Winter Sowing

Winter sowing is a technique that we were introduced to last February. It makes a lot of sense for starting seeds that require cold stratification. The often recommended way is to put the seeds in your freezer/refrigerator for a period of time which is somewhat random. Then take the seeds out and start them in a bottom heated flat under lights. While this essentially does what Mother Nature does, it is a poor mimic. The cold, heat and light are fixed constants where Nature is random. When I had success with two species that I’ve never been able to start from seed before, I became a true believer.

Last year we used water and apple cider jugs. This year we are using the 8 x 12 x 3 ¾ containers Loblaw sells spinach in. Using this container instead of a plastic jug allows me to easily reuse it next year because it will store very compactly.

A lot of what we’ve started is native or long naturalised – eastern cedar, red pine, Indian grass, lilac, pink turtlehead, Canada lily, mountain blackberry, wild leek, wild garlic, black huckleberry, Indian cucumber root, bilberry, prairie dropseed, New Jersy tea, sideoats grama, Canada Wild Rye, orange butterfly weed, autumn olive, red pine, white pine, low bush cranberry, little bluestem, switch or panic grass, rosa rugosa, big bluestem, purple lovegrass, blue vervain, virgin’s bower, trumpet vine, highbush cranberry, staghorn sumac, and greyheaded coneflower.

The low-growing woodland plants will go into our woods. The grasses will go into a wildflower meadow that we are trying to start. We have found that native species need to spend at least one year in a large pot so that they develop an extensive root system. If they are planted before they have a well-developed root system, they are overwhelmed by whatever is already growing there.

For two years in a row we have started lilacs from seeds harvested from the lilacs along our driveway. The first year plants spent another year in 8″ pots and were planted this fall. They were 6-8″ tall with root systems verging on being potbound. They were protected with rodent guards. Based on this experience, we decided that a steady stream of 6-12 plants each year would be a good idea. And if lilacs, why not cedars and pines? We’ll look for other tree seeds next year such as catalpa, black locust, black walnut and oaks. They all grow in the area so finding seeds shouldn’t be a problem.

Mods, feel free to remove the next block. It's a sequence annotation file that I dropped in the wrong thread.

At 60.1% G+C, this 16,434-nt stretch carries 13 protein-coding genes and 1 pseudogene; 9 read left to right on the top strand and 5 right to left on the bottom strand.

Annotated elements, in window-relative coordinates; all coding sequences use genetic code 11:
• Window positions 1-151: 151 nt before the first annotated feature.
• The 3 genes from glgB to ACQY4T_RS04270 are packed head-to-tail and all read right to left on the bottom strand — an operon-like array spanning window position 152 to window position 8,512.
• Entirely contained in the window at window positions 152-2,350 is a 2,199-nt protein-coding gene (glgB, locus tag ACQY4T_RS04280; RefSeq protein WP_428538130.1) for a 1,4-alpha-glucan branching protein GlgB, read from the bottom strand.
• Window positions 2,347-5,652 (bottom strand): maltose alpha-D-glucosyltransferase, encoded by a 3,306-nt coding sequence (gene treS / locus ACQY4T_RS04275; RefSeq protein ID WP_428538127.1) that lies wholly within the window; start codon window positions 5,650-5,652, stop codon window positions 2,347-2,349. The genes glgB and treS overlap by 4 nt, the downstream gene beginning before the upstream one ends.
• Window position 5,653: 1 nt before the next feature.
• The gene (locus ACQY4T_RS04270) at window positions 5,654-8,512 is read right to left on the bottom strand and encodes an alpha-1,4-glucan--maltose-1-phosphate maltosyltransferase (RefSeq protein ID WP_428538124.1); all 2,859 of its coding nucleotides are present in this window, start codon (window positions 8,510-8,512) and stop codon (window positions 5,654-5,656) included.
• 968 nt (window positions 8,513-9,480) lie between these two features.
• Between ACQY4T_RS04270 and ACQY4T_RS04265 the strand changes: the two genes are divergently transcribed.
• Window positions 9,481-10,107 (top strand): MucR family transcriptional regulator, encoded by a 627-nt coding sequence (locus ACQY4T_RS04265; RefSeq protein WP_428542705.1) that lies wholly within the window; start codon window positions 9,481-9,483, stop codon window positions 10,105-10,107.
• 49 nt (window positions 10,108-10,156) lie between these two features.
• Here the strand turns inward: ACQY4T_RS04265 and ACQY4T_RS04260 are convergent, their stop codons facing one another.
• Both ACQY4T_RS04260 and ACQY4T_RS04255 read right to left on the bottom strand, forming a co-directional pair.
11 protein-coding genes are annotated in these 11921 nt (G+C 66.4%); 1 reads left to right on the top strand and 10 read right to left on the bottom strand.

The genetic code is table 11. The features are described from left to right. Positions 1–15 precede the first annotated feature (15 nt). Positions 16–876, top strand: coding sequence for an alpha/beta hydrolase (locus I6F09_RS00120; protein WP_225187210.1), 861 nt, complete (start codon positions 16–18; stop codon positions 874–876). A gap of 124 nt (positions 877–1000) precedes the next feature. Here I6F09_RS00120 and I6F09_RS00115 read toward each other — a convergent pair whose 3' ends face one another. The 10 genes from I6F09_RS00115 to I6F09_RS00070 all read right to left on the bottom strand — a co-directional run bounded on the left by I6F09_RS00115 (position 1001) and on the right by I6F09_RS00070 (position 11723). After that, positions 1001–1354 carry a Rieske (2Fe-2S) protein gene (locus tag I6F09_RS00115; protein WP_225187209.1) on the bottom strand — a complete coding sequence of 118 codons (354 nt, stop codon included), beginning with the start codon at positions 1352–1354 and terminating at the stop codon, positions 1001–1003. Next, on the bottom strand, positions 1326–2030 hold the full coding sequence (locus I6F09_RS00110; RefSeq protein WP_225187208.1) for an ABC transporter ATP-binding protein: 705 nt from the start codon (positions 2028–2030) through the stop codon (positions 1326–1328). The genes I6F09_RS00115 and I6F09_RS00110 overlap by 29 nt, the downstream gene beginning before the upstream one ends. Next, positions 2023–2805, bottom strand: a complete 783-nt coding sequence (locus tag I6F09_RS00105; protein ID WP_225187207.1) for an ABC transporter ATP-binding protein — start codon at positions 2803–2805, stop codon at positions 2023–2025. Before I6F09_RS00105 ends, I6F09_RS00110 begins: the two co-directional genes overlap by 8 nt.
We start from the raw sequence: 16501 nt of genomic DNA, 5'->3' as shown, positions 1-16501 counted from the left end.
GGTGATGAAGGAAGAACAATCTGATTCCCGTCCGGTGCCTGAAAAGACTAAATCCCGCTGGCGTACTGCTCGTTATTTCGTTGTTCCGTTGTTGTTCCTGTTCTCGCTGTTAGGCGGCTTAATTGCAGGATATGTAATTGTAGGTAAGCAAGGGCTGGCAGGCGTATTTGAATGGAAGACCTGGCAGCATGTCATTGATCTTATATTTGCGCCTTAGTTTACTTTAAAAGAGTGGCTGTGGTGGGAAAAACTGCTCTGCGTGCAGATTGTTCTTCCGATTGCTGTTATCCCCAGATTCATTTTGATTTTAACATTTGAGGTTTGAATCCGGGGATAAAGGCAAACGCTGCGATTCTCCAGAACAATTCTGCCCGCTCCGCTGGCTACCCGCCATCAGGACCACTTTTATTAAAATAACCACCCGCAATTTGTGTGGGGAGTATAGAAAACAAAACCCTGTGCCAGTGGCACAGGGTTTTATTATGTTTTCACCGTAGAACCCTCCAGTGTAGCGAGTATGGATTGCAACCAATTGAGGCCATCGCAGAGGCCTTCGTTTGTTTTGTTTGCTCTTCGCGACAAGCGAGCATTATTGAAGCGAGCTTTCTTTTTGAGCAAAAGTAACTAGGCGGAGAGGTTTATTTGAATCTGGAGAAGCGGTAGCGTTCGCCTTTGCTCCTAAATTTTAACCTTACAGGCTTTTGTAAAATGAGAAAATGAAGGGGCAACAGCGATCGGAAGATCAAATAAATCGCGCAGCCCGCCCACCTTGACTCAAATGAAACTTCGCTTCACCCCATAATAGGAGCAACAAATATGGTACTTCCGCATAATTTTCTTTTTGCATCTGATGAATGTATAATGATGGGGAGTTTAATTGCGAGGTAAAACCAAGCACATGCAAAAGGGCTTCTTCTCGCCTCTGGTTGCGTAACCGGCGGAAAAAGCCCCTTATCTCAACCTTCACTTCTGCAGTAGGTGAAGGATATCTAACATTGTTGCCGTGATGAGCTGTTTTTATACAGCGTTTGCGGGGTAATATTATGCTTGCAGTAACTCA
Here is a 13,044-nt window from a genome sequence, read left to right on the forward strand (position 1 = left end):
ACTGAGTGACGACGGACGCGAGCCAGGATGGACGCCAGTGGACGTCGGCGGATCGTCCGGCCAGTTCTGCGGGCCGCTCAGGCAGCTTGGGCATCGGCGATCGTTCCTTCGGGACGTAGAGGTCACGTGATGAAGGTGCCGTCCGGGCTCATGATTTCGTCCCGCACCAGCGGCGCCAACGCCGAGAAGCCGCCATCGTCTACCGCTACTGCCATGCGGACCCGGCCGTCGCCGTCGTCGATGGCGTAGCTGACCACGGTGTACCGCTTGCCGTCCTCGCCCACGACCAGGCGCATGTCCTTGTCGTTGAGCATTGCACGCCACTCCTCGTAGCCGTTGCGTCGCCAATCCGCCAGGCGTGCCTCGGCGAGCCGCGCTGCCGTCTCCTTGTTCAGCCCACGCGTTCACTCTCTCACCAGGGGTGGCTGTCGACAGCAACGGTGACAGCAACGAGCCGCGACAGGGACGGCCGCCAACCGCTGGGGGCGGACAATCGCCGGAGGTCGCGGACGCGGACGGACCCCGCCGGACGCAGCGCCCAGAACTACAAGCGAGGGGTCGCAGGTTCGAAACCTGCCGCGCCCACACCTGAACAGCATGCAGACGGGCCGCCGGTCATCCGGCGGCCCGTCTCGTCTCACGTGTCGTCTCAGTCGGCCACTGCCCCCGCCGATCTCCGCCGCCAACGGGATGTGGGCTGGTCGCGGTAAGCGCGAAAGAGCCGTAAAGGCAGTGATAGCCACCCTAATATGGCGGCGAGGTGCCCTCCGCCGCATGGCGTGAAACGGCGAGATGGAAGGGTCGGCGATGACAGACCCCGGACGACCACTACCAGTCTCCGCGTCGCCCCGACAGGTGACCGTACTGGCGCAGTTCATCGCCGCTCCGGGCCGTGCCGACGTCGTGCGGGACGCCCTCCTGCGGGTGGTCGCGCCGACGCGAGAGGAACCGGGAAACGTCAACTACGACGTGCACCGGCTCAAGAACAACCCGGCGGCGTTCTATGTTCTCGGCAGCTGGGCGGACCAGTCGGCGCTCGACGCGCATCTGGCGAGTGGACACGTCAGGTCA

More pictures…..

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2 Responses to Winter Sowing

  1. Mike says:

    You have quite a diverse selection of plants that are unusual to me. I looked up a picture of the Indian cucumber you mentioned and was excited to see that the plant looks very familiar. I will have to keep a watch for it this next summer.

    I’m curious, have you eaten the fruits off Autumn Olives and if so do you like the flavor?

    • MikeH says:

      Most of the plants are common to eastern North America although a few like the grasses have a wide range through the prairie provinces and the plains states but aren’t found in the less open foothill areas. Big bluestem is a good example.

      We were at an open house of some restoration projects for tall grass prairie and black oak savannah when we stumbled across a autumn olive bush. It was in fruit and I recognised its distinctive silver speckled leaf. We asked the property owner if we could come back and pick berries. He said yes and we picked enough that we became familiar with the idiosyncrasies of the fruit. Two bushes right next to each other can have noticeably different fruit. One can be sweet and juicy while the other is tartish, mealy, and juicy. We wanted them for jelly and reasoned that any difference is berry taste would not make it through to the jelly. They didn’t. The jelly is wonderful although I suspect that the berries may contain pectin because the jelly set up quite firmly. As with many wildcrafted fruit, it’s difficult to describe the taste. I like it. I think that it’s worth growing despite its invasive label. With the numerous ways that we’re destroying Nature, growing a plant that provides food isn’t a bad thing.

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